Chrysler Corp.'s new engineering center and proving ground on 3,800 acres in Chelsea, Mich., formally opens on June 16, 1954, with dedication ceremonies.
To mark the milestone, Jack McGarth set a world closed-track record of 179.386 mph and Betty Skelton established a women's land speed record of 143.44 mph, both behind the wheel of a Dodge Firearrow show car.
Chrysler also used the event to publicly demonstrate for the first time a turbine-powered car, the 1954 Plymouth sport coupe.
At the time, Chrysler said engineers and other drivers at the proving ground would cover 2.5 million miles of driving in the coming year, 1954-55.
Nothing was left untested. Using a camera mounted over an open engine compartment, a 1954 Chrysler was run through a water pit to determine how and where water might land on components and cause the engine to misfire or the vehicle to stall.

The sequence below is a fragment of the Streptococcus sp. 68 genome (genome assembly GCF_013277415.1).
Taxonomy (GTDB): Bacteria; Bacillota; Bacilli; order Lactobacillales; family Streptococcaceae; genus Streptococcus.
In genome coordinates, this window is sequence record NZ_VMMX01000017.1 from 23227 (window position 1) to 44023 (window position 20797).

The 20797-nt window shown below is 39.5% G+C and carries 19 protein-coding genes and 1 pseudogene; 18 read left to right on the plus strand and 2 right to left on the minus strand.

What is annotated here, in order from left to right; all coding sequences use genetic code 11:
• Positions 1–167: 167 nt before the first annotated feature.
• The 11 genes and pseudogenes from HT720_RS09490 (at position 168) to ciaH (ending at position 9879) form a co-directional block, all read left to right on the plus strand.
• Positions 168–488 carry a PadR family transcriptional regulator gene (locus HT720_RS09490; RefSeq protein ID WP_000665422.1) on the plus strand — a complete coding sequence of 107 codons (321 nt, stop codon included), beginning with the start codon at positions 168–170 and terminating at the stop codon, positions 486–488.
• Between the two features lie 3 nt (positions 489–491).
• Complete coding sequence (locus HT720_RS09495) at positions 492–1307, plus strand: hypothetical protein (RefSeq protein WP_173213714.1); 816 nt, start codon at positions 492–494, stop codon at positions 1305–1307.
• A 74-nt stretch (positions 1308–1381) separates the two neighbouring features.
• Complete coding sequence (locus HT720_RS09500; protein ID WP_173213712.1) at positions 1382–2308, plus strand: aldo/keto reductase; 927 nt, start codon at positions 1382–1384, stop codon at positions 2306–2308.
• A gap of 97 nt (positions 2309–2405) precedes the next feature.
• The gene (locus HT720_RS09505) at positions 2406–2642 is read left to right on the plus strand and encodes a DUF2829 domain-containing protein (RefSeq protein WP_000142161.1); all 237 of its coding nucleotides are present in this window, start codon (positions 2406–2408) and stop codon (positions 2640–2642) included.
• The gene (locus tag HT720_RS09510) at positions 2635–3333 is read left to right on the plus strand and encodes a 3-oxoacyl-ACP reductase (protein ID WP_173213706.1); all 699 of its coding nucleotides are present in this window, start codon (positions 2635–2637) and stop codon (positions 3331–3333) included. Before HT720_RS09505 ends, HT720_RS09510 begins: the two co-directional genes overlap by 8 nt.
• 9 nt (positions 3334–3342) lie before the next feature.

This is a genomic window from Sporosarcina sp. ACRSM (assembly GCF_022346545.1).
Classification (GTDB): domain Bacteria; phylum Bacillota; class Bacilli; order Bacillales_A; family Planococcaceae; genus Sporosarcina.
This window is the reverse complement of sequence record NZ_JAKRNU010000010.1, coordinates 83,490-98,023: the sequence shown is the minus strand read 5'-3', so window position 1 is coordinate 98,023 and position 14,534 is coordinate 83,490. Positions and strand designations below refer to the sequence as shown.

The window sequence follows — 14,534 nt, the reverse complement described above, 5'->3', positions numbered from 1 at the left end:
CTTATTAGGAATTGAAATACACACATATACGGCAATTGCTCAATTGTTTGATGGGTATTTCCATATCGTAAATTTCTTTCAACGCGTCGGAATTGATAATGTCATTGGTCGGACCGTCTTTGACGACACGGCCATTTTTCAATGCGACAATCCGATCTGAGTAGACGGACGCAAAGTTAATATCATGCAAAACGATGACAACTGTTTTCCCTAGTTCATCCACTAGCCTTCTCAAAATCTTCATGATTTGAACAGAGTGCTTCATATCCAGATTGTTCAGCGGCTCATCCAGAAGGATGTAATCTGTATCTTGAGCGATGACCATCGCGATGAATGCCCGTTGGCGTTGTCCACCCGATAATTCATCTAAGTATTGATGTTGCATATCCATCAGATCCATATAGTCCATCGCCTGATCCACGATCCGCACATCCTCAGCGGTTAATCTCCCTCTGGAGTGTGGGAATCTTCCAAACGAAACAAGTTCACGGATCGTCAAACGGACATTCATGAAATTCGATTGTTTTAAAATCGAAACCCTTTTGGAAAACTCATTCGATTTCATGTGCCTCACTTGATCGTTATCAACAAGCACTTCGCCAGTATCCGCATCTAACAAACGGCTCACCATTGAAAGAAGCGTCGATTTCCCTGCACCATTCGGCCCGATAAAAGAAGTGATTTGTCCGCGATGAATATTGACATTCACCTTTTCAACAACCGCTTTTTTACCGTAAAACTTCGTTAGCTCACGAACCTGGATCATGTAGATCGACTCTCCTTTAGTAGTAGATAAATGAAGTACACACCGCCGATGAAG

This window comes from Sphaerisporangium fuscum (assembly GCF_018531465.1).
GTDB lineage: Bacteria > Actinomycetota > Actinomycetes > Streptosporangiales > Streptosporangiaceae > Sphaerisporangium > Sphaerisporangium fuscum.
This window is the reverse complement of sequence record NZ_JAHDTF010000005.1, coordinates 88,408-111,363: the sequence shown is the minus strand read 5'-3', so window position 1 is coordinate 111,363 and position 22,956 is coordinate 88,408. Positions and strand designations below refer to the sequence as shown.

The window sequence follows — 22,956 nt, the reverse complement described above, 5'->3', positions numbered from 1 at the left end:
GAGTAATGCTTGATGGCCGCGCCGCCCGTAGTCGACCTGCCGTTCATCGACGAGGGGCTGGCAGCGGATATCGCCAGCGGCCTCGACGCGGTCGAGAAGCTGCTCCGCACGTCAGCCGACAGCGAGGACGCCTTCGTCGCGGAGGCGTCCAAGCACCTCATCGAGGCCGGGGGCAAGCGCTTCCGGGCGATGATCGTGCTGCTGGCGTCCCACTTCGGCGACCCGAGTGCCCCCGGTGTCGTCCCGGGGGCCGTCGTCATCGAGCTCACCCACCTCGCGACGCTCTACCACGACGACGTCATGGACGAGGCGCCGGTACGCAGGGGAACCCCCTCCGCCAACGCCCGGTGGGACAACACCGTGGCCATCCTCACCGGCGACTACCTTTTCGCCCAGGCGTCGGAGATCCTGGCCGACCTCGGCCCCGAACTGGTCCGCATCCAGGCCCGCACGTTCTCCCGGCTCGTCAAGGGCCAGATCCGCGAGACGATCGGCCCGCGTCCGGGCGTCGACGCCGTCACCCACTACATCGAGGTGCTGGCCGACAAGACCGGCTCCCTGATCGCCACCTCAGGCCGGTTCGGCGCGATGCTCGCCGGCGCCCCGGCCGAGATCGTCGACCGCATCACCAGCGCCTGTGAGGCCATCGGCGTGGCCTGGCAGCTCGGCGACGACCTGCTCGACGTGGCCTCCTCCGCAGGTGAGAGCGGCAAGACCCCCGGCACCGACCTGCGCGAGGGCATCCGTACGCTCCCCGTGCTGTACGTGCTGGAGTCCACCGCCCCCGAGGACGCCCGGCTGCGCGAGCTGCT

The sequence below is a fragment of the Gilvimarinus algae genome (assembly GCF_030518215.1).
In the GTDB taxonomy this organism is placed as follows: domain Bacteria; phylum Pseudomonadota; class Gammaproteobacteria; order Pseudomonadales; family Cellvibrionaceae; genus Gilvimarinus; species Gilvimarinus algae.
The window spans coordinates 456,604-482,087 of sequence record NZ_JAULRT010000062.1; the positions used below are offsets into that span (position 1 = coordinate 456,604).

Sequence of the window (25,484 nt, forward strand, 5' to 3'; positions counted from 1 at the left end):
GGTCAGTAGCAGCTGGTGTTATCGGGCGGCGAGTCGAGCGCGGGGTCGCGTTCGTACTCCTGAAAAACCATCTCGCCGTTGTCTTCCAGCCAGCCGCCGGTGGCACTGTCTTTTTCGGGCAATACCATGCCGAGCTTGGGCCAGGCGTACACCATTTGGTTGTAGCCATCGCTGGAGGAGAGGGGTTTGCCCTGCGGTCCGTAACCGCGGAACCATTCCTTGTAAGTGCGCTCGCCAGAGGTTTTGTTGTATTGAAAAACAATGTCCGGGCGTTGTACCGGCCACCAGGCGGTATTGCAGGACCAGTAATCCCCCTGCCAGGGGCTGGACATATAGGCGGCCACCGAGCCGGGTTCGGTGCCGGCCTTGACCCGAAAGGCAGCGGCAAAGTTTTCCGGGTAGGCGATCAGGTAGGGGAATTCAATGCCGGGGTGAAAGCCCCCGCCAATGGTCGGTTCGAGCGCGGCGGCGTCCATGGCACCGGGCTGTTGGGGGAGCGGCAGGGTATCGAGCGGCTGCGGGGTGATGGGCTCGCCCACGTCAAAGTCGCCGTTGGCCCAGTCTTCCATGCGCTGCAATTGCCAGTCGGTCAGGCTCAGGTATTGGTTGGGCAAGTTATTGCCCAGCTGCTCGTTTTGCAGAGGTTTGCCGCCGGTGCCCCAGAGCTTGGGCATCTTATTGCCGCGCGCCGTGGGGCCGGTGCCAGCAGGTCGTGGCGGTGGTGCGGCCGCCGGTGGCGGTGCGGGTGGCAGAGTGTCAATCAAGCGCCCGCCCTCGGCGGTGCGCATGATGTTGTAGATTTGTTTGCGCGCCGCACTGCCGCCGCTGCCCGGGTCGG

Today, the center sits on 4,000 acres and operates 24 hours a day, 365 days a year, and conducts roughly 85 percent of vehicle testing and evaluation that includes impact barrier tests; safety sled; emissions build and testing; emissions development and certification; powertrain calibration; performance and fuel economy; corrosion tests; and brake systems development and certification.
In September 2018, Fiat Chrysler Automobiles said it was spending more than $30 million at the site to develop and test autonomous vehicle and advanced safety technology.
The all-new center features a dedicated autonomous highway-speed track, a 35-acre evaluation area for safety features and a high-tech command center.